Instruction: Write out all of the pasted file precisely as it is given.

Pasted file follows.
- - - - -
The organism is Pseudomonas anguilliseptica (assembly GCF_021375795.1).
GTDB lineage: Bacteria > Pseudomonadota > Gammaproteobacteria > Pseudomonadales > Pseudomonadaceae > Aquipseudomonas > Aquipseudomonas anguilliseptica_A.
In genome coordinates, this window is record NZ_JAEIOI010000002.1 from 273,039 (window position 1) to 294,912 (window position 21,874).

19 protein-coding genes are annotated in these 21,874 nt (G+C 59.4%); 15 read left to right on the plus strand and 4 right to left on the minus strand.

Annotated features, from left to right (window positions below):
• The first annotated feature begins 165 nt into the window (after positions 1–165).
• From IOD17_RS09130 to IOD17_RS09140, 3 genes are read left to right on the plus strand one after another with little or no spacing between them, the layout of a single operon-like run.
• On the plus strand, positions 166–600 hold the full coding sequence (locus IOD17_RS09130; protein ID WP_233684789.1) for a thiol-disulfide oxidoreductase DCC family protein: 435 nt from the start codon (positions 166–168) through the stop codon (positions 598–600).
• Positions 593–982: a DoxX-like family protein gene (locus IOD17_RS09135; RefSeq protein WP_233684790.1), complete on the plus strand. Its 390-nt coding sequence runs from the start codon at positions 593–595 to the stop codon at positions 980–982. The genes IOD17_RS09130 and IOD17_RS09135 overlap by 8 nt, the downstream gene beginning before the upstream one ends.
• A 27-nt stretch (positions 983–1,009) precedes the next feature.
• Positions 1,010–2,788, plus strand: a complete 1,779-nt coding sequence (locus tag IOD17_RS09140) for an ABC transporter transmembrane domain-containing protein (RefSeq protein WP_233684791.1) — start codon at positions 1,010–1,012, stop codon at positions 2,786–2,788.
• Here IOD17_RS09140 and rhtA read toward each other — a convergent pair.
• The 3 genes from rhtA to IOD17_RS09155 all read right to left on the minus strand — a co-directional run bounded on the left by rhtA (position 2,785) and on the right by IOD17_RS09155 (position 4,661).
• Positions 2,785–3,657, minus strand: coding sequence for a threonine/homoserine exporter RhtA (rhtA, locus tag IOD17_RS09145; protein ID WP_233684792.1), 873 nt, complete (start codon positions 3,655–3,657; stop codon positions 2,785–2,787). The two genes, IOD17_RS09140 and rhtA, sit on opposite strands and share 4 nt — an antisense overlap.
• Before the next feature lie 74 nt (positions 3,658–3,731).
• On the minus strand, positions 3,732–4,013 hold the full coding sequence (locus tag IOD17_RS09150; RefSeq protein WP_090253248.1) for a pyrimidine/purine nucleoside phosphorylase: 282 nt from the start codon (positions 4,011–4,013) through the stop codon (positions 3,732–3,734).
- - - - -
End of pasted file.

The organism is Pseudomonas anguilliseptica (assembly GCF_021375795.1).
GTDB lineage: Bacteria > Pseudomonadota > Gammaproteobacteria > Pseudomonadales > Pseudomonadaceae > Aquipseudomonas > Aquipseudomonas anguilliseptica_A.
In genome coordinates, this window is record NZ_JAEIOI010000002.1 from 273,039 (window position 1) to 294,912 (window position 21,874).

19 protein-coding genes are annotated in these 21,874 nt (G+C 59.4%); 15 read left to right on the plus strand and 4 right to left on the minus strand.

Annotated features, from left to right (window positions below):
• The first annotated feature begins 165 nt into the window (after positions 1–165).
• From IOD17_RS09130 to IOD17_RS09140, 3 genes are read left to right on the plus strand one after another with little or no spacing between them, the layout of a single operon-like run.
• On the plus strand, positions 166–600 hold the full coding sequence (locus IOD17_RS09130; protein ID WP_233684789.1) for a thiol-disulfide oxidoreductase DCC family protein: 435 nt from the start codon (positions 166–168) through the stop codon (positions 598–600).
• Positions 593–982: a DoxX-like family protein gene (locus IOD17_RS09135; RefSeq protein WP_233684790.1), complete on the plus strand. Its 390-nt coding sequence runs from the start codon at positions 593–595 to the stop codon at positions 980–982. The genes IOD17_RS09130 and IOD17_RS09135 overlap by 8 nt, the downstream gene beginning before the upstream one ends.
• A 27-nt stretch (positions 983–1,009) precedes the next feature.
• Positions 1,010–2,788, plus strand: a complete 1,779-nt coding sequence (locus tag IOD17_RS09140) for an ABC transporter transmembrane domain-containing protein (RefSeq protein WP_233684791.1) — start codon at positions 1,010–1,012, stop codon at positions 2,786–2,788.
• Here IOD17_RS09140 and rhtA read toward each other — a convergent pair.
• The 3 genes from rhtA to IOD17_RS09155 all read right to left on the minus strand — a co-directional run bounded on the left by rhtA (position 2,785) and on the right by IOD17_RS09155 (position 4,661).
• Positions 2,785–3,657, minus strand: coding sequence for a threonine/homoserine exporter RhtA (rhtA, locus tag IOD17_RS09145; protein ID WP_233684792.1), 873 nt, complete (start codon positions 3,655–3,657; stop codon positions 2,785–2,787). The two genes, IOD17_RS09140 and rhtA, sit on opposite strands and share 4 nt — an antisense overlap.
• Before the next feature lie 74 nt (positions 3,658–3,731).
• On the minus strand, positions 3,732–4,013 hold the full coding sequence (locus tag IOD17_RS09150; RefSeq protein WP_090253248.1) for a pyrimidine/purine nucleoside phosphorylase: 282 nt from the start codon (positions 4,011–4,013) through the stop codon (positions 3,732–3,734).